I was lounging around in bed in a Saturday morning kind of way when a streak of pink caught my eye and drew me to the window, where the east was erupting in a blaze of orange and scarlet that got me out the door and down to the beach just as a red sphere was rising from a gray sea into a pink and silver sky.
No one was around and a steady breeze was blowing and Koko was spinning and bucking and doing her mad dashing to and fro and the water was calm and clean and warm, just about the same temperature as the air, yet totally refreshing.
Looking mauka, it was a very different scene, with Waialeale and Makaleha gone missing behind big, black, ball-shaped clouds that were most likely dumping some serious rain.
In leaving office tomorrow, Sarah Palin is preparing to dump the constraints implicit in serving as governor, even of a minor league state, and begin building a power base via the vehicle that best suits her language skills and intellectual depth: Twitter.
”Ain't gonna shut my mouth / I know there's got to be a few hundred million more like me / just trying to keep it free," Palin said in a recent Tweet, quoting the song "Rollin'," by the country duo Big & Rich.
Hey, no one ever got elected by underestimating the vacuity of the American public and its propensity for jingoism and quick fixes. How else to explain the disillusionment that so many are feeling because President Obama hasn’t, in six months, fixed all the messes that were years in the making? As the Telegraph.co.uk reported:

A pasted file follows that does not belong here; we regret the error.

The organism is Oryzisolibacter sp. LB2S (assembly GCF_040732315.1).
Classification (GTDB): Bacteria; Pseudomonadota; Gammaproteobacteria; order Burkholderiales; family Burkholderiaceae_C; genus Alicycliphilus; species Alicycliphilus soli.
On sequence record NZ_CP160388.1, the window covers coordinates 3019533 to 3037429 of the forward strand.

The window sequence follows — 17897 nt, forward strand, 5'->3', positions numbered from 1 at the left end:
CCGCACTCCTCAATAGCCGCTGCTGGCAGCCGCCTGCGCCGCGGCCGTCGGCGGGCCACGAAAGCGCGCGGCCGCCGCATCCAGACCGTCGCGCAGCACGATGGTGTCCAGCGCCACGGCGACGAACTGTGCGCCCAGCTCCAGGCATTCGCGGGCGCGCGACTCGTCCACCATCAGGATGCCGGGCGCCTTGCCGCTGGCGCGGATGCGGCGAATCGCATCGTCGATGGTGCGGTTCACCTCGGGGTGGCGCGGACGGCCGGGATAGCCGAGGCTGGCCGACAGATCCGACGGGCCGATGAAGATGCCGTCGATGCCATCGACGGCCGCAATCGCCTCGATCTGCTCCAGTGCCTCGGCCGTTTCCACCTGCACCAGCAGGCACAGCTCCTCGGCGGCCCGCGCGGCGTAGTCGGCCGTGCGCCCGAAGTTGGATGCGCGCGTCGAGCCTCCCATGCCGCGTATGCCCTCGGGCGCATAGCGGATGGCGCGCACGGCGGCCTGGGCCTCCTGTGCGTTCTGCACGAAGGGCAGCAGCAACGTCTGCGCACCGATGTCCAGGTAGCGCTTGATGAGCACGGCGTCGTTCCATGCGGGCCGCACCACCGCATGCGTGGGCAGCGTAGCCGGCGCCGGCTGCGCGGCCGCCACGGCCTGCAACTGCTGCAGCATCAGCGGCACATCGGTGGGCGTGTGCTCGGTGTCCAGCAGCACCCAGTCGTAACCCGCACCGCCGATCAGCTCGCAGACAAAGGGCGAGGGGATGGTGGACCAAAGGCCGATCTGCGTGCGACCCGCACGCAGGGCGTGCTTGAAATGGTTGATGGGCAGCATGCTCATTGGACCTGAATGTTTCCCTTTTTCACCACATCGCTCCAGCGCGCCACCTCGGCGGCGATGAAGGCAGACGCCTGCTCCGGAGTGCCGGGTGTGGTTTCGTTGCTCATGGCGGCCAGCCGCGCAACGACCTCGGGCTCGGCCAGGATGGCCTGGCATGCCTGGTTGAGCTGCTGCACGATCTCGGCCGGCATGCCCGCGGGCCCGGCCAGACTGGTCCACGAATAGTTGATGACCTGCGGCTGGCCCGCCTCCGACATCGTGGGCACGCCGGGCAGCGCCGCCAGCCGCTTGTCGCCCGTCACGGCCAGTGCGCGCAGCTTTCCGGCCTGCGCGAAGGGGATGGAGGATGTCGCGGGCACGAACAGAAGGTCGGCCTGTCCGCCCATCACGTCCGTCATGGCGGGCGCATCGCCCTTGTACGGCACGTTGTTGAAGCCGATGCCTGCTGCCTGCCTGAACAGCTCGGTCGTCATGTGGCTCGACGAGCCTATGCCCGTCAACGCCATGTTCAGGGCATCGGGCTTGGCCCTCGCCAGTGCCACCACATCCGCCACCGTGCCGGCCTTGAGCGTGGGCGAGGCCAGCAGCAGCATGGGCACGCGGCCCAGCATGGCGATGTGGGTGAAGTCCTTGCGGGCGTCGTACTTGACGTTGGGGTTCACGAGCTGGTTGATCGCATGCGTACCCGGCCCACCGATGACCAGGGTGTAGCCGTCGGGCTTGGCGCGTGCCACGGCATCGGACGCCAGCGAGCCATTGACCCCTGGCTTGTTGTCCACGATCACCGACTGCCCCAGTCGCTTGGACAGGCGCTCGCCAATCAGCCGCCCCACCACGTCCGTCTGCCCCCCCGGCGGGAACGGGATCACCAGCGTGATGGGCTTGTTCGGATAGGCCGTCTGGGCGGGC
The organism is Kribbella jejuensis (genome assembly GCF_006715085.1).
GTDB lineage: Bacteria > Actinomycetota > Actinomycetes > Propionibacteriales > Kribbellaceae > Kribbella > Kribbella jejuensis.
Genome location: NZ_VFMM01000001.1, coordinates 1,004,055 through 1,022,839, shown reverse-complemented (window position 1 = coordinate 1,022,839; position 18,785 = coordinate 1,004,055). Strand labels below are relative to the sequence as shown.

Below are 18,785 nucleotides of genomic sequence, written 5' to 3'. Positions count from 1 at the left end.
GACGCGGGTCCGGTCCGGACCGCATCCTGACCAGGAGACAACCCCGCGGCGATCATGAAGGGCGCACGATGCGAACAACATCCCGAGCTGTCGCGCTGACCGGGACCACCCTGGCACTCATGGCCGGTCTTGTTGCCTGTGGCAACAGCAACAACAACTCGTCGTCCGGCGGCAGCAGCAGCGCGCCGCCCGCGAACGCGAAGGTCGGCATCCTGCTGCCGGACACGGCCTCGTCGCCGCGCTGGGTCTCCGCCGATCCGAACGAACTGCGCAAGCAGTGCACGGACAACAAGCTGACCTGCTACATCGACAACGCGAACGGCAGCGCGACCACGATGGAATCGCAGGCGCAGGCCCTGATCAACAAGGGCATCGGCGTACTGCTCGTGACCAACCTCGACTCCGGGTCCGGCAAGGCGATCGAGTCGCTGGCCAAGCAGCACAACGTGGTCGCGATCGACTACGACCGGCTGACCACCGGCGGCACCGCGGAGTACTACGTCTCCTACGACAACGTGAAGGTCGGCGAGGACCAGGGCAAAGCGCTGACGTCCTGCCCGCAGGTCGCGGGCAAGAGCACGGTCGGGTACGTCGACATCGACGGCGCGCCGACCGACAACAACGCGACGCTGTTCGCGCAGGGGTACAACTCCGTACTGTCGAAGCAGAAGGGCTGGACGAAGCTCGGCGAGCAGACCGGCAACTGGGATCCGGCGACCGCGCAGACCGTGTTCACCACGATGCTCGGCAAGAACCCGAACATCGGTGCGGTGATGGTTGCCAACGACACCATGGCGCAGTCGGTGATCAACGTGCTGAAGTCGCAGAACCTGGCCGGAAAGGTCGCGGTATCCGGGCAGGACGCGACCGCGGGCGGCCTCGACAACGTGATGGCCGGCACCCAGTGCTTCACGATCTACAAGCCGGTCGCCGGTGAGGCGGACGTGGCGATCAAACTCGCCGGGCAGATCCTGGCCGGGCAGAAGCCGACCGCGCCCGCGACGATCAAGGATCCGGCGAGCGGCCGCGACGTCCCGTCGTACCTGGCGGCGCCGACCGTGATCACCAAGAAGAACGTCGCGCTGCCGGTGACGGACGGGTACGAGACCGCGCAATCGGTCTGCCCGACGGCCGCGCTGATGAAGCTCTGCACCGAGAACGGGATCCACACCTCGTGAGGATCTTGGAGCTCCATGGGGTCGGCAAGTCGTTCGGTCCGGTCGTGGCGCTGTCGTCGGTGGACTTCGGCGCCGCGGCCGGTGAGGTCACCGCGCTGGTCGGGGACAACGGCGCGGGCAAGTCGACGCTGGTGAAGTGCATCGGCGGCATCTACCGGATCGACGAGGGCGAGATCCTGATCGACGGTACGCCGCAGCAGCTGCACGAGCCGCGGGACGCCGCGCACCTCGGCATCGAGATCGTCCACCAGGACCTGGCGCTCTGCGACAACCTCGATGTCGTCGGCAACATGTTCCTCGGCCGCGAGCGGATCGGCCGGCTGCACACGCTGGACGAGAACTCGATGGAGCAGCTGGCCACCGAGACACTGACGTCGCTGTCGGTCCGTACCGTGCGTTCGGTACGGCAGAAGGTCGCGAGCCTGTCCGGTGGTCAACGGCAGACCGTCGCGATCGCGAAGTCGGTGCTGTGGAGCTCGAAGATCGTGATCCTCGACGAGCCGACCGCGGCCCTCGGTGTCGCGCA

Chris Redfern, the Ohio Democratic Party chairman, said: "When it's the president's economy, it's the president's trouble. Americans are eager for the change that they voted into office. They support him, they just want to see results sooner rather than later."
Ah, yes, ye olde quick fix mentality, the same approach that Americans take to most everything, including health care — just give me a pill, doc, don’t make me eat right or exercise — but excluding cutting greenhouse emissions — sure, we’ll do it, just give us 40 years.
I’m not feeling disillusioned, because I was never under the illusion that Obama was going to usher in any major changes. Symbolically, it was great to have an African-American ascend to the nation’s highest office, and psychically, it was fantastic to get rid of Bush-Cheney.
But while Obama seems like an earnest, committed guy — though I still don’t get why he sidestepped the whole torture-abuse of power-war criminals-Cheney as assassination ring leader thing, more deeply mired us in the muck of Afghanistan and moved to escalate the nuclear arms race between India and Pakistan — that which ails us is so deep and systemic that it can’t be fixed in the White House, but only in each and every house, with individual people changing how they think, and so how they live in the world.
And that's where my disillusionment sets in.